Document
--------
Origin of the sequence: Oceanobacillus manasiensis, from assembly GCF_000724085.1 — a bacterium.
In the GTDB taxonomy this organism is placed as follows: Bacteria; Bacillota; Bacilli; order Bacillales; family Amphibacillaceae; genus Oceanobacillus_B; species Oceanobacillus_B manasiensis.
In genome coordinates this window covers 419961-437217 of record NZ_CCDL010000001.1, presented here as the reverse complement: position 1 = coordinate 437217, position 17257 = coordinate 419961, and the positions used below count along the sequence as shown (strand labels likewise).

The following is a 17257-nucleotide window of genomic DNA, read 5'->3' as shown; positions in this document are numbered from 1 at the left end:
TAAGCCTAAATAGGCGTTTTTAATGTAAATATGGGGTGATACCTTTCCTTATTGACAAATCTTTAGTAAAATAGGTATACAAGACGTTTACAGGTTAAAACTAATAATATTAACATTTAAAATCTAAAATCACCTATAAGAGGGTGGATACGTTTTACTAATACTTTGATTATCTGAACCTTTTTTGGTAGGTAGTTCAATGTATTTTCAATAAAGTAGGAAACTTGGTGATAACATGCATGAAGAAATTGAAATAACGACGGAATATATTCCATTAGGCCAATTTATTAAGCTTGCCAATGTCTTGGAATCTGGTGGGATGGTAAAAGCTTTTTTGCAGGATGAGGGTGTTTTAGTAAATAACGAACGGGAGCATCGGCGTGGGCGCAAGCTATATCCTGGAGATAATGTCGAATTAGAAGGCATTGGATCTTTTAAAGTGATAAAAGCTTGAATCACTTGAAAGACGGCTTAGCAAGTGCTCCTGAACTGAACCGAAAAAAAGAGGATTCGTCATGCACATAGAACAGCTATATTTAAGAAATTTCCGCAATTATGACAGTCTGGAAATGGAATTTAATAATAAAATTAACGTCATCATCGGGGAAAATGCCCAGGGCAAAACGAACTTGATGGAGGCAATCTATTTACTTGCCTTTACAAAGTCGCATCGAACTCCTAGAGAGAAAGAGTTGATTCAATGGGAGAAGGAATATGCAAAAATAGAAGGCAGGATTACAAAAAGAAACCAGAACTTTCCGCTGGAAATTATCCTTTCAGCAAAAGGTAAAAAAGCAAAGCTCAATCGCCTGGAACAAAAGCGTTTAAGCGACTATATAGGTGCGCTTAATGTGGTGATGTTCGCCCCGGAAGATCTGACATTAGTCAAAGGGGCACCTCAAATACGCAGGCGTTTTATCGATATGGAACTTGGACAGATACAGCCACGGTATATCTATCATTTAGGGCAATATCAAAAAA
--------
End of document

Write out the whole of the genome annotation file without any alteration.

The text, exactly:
Origin of the sequence: Oceanobacillus manasiensis, from assembly GCF_000724085.1 — a bacterium.
In the GTDB taxonomy this organism is placed as follows: Bacteria; Bacillota; Bacilli; order Bacillales; family Amphibacillaceae; genus Oceanobacillus_B; species Oceanobacillus_B manasiensis.
In genome coordinates this window covers 419961-437217 of record NZ_CCDL010000001.1, presented here as the reverse complement: position 1 = coordinate 437217, position 17257 = coordinate 419961, and the positions used below count along the sequence as shown (strand labels likewise).

The following is a 17257-nucleotide window of genomic DNA, read 5'->3' as shown; positions in this document are numbered from 1 at the left end:
TAAGCCTAAATAGGCGTTTTTAATGTAAATATGGGGTGATACCTTTCCTTATTGACAAATCTTTAGTAAAATAGGTATACAAGACGTTTACAGGTTAAAACTAATAATATTAACATTTAAAATCTAAAATCACCTATAAGAGGGTGGATACGTTTTACTAATACTTTGATTATCTGAACCTTTTTTGGTAGGTAGTTCAATGTATTTTCAATAAAGTAGGAAACTTGGTGATAACATGCATGAAGAAATTGAAATAACGACGGAATATATTCCATTAGGCCAATTTATTAAGCTTGCCAATGTCTTGGAATCTGGTGGGATGGTAAAAGCTTTTTTGCAGGATGAGGGTGTTTTAGTAAATAACGAACGGGAGCATCGGCGTGGGCGCAAGCTATATCCTGGAGATAATGTCGAATTAGAAGGCATTGGATCTTTTAAAGTGATAAAAGCTTGAATCACTTGAAAGACGGCTTAGCAAGTGCTCCTGAACTGAACCGAAAAAAAGAGGATTCGTCATGCACATAGAACAGCTATATTTAAGAAATTTCCGCAATTATGACAGTCTGGAAATGGAATTTAATAATAAAATTAACGTCATCATCGGGGAAAATGCCCAGGGCAAAACGAACTTGATGGAGGCAATCTATTTACTTGCCTTTACAAAGTCGCATCGAACTCCTAGAGAGAAAGAGTTGATTCAATGGGAGAAGGAATATGCAAAAATAGAAGGCAGGATTACAAAAAGAAACCAGAACTTTCCGCTGGAAATTATCCTTTCAGCAAAAGGTAAAAAAGCAAAGCTCAATCGCCTGGAACAAAAGCGTTTAAGCGACTATATAGGTGCGCTTAATGTGGTGATGTTCGCCCCGGAAGATCTGACATTAGTCAAAGGGGCACCTCAAATACGCAGGCGTTTTATCGATATGGAACTTGGACAGATACAGCCACGGTATATCTATCATTTAGGGCAATATCAAAAAA